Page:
Written by peter flom
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The median is a statistical measure of central tendency, that is, a measure of where the middle of a set of number is. More specifically, the median is the number that splits the numbers into two sets, one higher and one lower, as evenly as possible. For instance, if the numbers are 90, 120, 150, 180 and 260, then 150 is the median. Other measures of central tendency include the mean, or average, and the mode, which is the most common value.

## The Median Is Resistant to Outliers

Outliers are numbers that are unusual. For example, if you are studying the heights of adult male humans, and, by chance, you include a man who is 4 feet 10 inches tall, that person's height would be an outlier. The median is not affected by outliers. This is an advantage because you might not want that person who is especially tall or short to have as much influence as others. But omitting the outlier, as the median does, is also a disadvantage, because you might want the outlier to have some influence.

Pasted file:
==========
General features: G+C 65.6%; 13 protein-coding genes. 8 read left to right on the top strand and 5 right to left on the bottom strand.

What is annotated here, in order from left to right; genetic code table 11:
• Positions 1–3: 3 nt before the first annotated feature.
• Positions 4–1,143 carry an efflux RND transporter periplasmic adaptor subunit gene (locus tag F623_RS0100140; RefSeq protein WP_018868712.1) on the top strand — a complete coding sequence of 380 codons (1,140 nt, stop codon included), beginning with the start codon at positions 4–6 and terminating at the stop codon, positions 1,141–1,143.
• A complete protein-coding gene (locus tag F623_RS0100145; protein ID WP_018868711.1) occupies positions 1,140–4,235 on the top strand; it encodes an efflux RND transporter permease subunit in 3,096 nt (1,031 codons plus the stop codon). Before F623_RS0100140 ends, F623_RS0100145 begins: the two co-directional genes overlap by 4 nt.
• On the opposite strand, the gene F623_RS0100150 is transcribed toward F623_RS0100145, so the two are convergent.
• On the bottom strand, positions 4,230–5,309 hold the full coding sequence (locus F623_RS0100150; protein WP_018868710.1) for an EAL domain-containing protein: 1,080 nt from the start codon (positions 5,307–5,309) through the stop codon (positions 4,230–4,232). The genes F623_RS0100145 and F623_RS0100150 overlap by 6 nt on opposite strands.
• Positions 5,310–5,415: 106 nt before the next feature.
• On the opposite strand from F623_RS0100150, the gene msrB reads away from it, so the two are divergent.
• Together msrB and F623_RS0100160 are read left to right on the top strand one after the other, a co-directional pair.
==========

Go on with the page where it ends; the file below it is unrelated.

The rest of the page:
## The Median Deals Well with Skewed Data

A distribution of data is skewed when it has a long "tail," meaning it has many values that are at one end or the other of the distribution and few at the opposite end. It can be right-skew or left-skew. Right skewed data has some values that are much higher than the average, but few or none that are much lower than the average. One common example is income; some people have incomes that are much higher than the average, but the minimum income is 0. The median deals well with skewed data, and this is why you see "median income" reported a lot more than mean, or average, income.

## The Median Is Easy to Understand

One advantage of the median is that it is easy to understand and explain, even to "math-phobic" audiences. Although there are formalities to the definition, such as how to deal with tied values, the basic idea of the median is easy to illustrate with an example or two.

## The Median Gives No Indication of the Shape of a Distribution

The median only measures central tendency, which can be a disadvantage, as there are more characteristics of a set of numbers. For example, suppose you have two sets of incomes that you wish to compare. One is

\$40,000 £29,250 £32,500 £35,750 and £39,000;

the other is

\$10,000 £13,000 £32,500 £52,000 and £78,000.

These two sets have the same median -- £32,500 -- but the second set is much more spread out than the first, and the median gives no indication of this.

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